Monopoly Follow Up

When I posted initially about making Monopoly in Excel I mentioned wanting to create computer players with different strategies to compete against each other. After running the game several times I could analyze the output to determine the optimal strategy. What I ended up making was a game for four human players. While fun, it wasn’t as useful for strategy analysis. And I also wanted to allow a single person to play against three computer opponents.

With that in mind I updated Monopoly in Excel with the added option of specifying human or computer players. The computer players are randomly assigned a “personality”, which dictates their strategy as follows.

  • Aggressive: Always tries to buy property, builds houses and hotels on the most expensive property as much as they can as soon as they can, will accept any trades that result in a net monetary gain
  • Restrained: Will buy or build as long as there is $500 on hand afterwards, builds on the cheapest property
  • Basic: Randomly decides to purchase properties or accept trade offers
  • Complex: Prefers to buy and build on properties between the “Jail” and “Go to Jail” spaces, won’t accept trades that result in a monopoly for an opponent (unless they receive one as well)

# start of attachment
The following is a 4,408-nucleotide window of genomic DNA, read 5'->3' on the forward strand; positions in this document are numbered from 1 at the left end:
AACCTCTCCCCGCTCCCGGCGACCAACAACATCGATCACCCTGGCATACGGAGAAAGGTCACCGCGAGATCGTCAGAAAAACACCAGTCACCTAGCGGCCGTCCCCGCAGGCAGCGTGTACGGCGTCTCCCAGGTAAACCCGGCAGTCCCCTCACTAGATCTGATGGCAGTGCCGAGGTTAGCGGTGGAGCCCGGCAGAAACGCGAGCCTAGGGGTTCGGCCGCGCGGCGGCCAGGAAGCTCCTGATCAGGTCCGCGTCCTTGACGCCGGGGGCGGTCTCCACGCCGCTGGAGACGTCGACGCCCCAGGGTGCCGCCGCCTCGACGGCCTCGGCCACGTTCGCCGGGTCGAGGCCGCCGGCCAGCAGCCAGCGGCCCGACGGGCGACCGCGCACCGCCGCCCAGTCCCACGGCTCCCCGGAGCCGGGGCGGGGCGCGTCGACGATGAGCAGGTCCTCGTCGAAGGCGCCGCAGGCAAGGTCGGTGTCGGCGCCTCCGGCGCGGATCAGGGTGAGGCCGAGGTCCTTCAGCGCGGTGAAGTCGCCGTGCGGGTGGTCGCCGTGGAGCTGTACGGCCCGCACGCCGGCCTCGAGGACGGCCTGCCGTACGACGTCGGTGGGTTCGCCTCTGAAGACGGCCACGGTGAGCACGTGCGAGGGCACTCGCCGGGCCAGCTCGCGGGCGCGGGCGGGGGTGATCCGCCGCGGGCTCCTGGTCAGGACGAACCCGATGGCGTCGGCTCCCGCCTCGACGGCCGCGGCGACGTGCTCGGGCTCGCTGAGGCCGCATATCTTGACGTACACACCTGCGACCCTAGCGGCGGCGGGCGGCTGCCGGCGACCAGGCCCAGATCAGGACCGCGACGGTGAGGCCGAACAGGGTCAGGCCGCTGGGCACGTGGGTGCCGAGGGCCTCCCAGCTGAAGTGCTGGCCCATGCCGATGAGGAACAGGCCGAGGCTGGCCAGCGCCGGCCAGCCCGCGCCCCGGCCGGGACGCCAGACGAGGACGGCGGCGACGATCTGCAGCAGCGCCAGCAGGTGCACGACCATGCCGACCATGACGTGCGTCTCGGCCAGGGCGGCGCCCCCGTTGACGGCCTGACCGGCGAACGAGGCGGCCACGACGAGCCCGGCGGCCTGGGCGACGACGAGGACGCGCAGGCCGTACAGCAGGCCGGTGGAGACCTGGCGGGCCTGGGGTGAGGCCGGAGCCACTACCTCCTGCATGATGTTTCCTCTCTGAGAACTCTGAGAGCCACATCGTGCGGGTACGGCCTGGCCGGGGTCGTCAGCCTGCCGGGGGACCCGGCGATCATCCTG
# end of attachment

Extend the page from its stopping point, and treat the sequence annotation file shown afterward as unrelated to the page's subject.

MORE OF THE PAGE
There is more logic than what is mentioned here about when to offer or accept trades, when to pay to get out of jail, etc. I invite you to look into the code for more detail if you are interested. All of the computer player logic is in its own module to keep it cleanly separated from the rest of the game mechanics.

This allows for a single player game against three computer opponents. However, I didn’t want messages to pop up for each computer interaction (e.g. when one computer player owes another rent). To get around this I added a three-way button for messaging. When set to OFF no messages will be displayed unless they require a human player’s input (like decisions to purchase a property, pay to get out of jail, or accept a trade). The ON setting displays every message. Finally, the PERSON setting will only show messages that pertain to the human player(s), even if they require no input (e.g. when a computer player pays a human player rent).

Allowing for any combination of human and computer players means that it can now run games with all four players controlled by the computer. This means it is possible to analyze who wins and loses based on their personalities and come up with an optimal strategy. To help with this the game logs every action in an output text file. This can be read later for analysis as a play-by-play on how a game went. If so inclined, you can edit the computer reaction logic, or add a new personality and test its effectiveness. Or you can just play some Monopoly. Enjoy!

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